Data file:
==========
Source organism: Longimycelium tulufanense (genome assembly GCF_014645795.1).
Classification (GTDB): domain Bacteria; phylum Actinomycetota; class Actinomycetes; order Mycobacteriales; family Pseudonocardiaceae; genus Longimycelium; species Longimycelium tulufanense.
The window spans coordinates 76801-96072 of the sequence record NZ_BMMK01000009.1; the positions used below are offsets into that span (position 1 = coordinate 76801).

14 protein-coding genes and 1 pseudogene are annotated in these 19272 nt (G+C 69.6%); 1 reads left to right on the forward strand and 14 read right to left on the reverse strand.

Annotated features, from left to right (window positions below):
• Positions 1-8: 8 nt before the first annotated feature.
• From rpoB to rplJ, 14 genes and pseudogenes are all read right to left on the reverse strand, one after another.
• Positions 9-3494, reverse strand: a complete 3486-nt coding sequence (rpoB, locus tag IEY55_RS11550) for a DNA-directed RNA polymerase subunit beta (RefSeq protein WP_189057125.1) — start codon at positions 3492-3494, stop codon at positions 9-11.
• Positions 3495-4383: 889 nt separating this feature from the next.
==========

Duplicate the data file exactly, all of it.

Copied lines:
Source organism: Longimycelium tulufanense (genome assembly GCF_014645795.1).
Classification (GTDB): domain Bacteria; phylum Actinomycetota; class Actinomycetes; order Mycobacteriales; family Pseudonocardiaceae; genus Longimycelium; species Longimycelium tulufanense.
The window spans coordinates 76801-96072 of the sequence record NZ_BMMK01000009.1; the positions used below are offsets into that span (position 1 = coordinate 76801).

14 protein-coding genes and 1 pseudogene are annotated in these 19272 nt (G+C 69.6%); 1 reads left to right on the forward strand and 14 read right to left on the reverse strand.

Annotated features, from left to right (window positions below):
• Positions 1-8: 8 nt before the first annotated feature.
• From rpoB to rplJ, 14 genes and pseudogenes are all read right to left on the reverse strand, one after another.
• Positions 9-3494, reverse strand: a complete 3486-nt coding sequence (rpoB, locus tag IEY55_RS11550) for a DNA-directed RNA polymerase subunit beta (RefSeq protein WP_189057125.1) — start codon at positions 3492-3494, stop codon at positions 9-11.
• Positions 3495-4383: 889 nt separating this feature from the next.